Progress doesn’t feel like progress.

These days, four weeks into the MH Staff Fitness Challenge, I’m doing more push-ups than I used to. More sit-ups today, than a month ago. Cycling further, punching quicker, for longer, than ever. More numbers. This doesn’t feel like progress, it just feels like more numbers.

Here at The Armoury Boxing Club, there’s no reward for doing better. There’s no pot of gold, pat on the head, no ding-ding-ding, well done. Just more numbers. Hitting this bag, arms going, going, going, for one minute, two minutes, three, getting faster. Faster means more. Let’s go. Bobbing, twisting, flowing, getting quicker. Quicker means more. Keep it up.

Upper cuts, hooks, left, right. Give me 10. Give me 10 more. Over and over. Over and over means over and over again.

When I’m on my back, on this bench, a bar in my hands across my chest, this doesn’t feel like progress. Lifting ten times, 15, 20. Breathing in, breathing out. Ten kilograms, 20, 40. More than last time, so what. More than ever before, who cares. Doing more is only a matter of doing more. It’s not a sum, a formula, a magic bullet, a full stop. More is its own goal, its own reward.

My trainer has a way of saying, as she takes it out of my hands, my bar. As if to remind me to let it go. As if to say it out loud, make it clear: this bar is yours, then not yours. Not all of you. Not everything, not the point. To make it real: these weights, these reps are only a part of this day, only part of your progress.

Breathe into it. This small single step. Part of a whole.

It all comes down to definitions: what does it mean to get better? Is progress something you can measure, in a weight or a time or a line on a bucket of sweat? Sometimes, getting better simply means doing more. Pitching up, 6am, 6pm. Being here, even if it’s half asleep. In this gym, even if you’re cramping up just looking at the stationary bike. On this mat, even if you’re face down, half alive. Sometimes, progress can be found in the small things, like a single rep, properly done, or a solitary set, all the way finished.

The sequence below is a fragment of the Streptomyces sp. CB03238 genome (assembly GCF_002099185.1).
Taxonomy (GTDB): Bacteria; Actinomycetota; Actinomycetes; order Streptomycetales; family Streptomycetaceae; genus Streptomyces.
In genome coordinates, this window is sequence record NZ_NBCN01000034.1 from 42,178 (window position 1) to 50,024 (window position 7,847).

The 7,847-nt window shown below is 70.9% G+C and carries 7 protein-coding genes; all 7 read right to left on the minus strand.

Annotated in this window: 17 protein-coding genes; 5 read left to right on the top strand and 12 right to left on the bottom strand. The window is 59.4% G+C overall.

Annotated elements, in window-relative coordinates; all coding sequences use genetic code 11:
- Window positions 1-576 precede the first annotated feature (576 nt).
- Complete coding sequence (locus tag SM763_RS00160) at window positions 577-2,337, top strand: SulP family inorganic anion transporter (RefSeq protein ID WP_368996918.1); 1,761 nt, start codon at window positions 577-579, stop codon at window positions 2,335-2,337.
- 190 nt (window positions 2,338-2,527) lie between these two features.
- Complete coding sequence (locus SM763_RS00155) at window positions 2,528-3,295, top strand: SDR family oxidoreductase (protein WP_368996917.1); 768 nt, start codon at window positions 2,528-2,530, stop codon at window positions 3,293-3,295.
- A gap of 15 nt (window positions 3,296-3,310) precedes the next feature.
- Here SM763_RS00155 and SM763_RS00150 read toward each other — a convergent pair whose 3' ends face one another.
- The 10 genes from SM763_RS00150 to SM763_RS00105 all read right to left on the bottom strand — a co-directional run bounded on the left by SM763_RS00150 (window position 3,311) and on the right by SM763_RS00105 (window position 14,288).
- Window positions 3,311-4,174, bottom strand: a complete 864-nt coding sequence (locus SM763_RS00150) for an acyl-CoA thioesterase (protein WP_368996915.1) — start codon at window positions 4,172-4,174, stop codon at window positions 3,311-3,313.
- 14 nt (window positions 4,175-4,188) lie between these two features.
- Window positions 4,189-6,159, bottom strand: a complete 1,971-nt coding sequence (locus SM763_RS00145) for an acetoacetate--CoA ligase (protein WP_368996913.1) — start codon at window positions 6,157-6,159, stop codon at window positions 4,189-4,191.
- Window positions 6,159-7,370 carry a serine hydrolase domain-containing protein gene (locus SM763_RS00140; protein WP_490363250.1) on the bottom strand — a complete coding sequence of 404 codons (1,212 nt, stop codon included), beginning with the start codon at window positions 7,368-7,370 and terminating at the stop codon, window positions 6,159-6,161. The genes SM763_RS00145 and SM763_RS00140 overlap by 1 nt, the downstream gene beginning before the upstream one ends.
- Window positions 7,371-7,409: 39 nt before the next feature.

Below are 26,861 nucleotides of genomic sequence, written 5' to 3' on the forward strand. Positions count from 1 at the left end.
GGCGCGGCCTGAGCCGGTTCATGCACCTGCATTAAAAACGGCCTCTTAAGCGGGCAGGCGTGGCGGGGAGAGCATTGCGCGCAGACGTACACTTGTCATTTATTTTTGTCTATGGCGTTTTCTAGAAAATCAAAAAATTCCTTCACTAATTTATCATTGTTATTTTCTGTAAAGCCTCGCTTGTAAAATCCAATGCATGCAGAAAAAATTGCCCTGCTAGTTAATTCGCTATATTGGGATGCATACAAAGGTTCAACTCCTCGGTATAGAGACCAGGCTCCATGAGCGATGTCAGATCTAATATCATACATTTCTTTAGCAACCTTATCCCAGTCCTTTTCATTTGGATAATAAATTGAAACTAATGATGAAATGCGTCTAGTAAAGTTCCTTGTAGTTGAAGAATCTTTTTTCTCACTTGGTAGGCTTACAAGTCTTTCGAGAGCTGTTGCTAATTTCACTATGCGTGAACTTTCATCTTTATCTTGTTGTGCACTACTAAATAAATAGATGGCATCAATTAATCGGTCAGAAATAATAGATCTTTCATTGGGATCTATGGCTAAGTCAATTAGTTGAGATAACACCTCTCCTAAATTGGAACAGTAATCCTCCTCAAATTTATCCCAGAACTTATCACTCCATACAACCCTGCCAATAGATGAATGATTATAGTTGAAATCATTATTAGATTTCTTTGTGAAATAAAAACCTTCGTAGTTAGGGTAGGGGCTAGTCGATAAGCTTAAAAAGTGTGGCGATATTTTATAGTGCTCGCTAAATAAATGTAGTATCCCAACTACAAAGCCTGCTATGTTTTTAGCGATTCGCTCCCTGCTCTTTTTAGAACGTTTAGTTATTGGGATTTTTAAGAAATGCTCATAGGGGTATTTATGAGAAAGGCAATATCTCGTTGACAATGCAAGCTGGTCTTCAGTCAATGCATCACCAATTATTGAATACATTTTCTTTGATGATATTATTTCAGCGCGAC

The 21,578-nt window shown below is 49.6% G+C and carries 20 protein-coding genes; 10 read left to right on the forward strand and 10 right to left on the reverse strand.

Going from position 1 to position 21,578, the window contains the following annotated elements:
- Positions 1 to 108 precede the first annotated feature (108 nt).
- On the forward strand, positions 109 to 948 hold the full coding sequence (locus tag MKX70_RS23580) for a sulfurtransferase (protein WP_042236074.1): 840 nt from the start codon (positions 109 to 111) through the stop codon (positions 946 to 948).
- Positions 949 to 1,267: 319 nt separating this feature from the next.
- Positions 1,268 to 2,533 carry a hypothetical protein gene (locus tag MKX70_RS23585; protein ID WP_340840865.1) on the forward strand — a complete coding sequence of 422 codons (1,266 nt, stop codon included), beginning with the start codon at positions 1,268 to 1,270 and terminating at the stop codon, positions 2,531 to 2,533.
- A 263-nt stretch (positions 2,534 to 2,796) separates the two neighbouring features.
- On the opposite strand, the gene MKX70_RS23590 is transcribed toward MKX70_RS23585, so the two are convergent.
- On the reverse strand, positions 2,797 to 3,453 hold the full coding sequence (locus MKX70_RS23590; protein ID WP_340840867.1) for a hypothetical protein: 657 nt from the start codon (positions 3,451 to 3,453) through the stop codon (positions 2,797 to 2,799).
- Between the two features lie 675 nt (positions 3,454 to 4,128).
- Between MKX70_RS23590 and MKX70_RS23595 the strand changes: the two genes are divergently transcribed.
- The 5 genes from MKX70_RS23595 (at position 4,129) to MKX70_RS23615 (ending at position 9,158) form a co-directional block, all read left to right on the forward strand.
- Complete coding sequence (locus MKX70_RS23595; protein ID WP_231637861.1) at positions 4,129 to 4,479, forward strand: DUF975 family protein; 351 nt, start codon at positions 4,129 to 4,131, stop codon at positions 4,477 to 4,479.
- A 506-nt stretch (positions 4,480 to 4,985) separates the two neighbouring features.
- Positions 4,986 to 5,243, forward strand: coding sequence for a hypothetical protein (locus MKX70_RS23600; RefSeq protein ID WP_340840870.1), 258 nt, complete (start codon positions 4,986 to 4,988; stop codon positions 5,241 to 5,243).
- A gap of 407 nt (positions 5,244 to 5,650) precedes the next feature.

Better isn’t a place, or a number. It’s not something to aim for, or to be. Better is just a matter of doing more. Sometimes, it’s not about the distance you manage. It’s about the fact that you’re still on the bike, still sweating.

Unlocking an achievement in a boxing gym like this one doesn’t feel like anything, except the cold chill that says you’ll be doing more very soon. Breathe in. More doesn’t give you anything, except the right to do more. More is the point, the whole point. Breathe out, let it go. Cleans, presses, squats, none of these get any easier, you just do more of them. But more is good. It doesn’t feel like it, doesn’t feel like anything but more pain, but more is better.

Gains don’t feel like gains. Stronger today, than ever before, doesn’t feel different or look different. But it is.

Small steps, big steps, they’re all part of another set of steps. Part of a cycle, a slow curve. It doesn’t feel like progress. But it is.

If you try to break down what you’re doing into parts, you can’t start small enough. Smaller than 30, 20, even 10. Smaller than a number. Your idea of progress, of what it means to go somewhere, to end up somewhere else, let it go. There’s no stupid prize, no big carrot at the end, no ding-ding-ding. Do more only to do more. Not to finish, or to win, or to expect massive immediate instant whopping results.

One push-up, properly done, gives you only the right to do one more. This is what it means to pick up the bar. And to give it back. To know that the numbers are nothing.

A bigger single rep max isn’t shit. More sit-ups, more push-ups won’t help you stay alive in the ring. These things teach you how to work hard, try harder, to breathe in to the pain. And that is the goal, with its own reward. To keep going. One breath at a time, over and over, doing more for the sake of doing more.

Better isn’t the beginning, or the middle, or the end. Better is just better.

Sometimes, limping around the office, my body stiff and sore, guys will ask, sheesh, boxing not working out for you hey? But this limp, this is what growth looks like. These tired legs, heavy shoulders, aching hands, this is where better lives. This pain, every day, it’s still here. So am I. Still upright, alive, breathing, moving forward, this is what progress feels like.

This is my bar. It’s higher than it was. Still low. I’ll raise it.

One breath at a time.


  • Steve Burke

    Boxing – jabs, hooks and uppercuts; its about the basics done well. Simple eh? No, you never fully master it. But those steps; what a brilliant journey of discovery!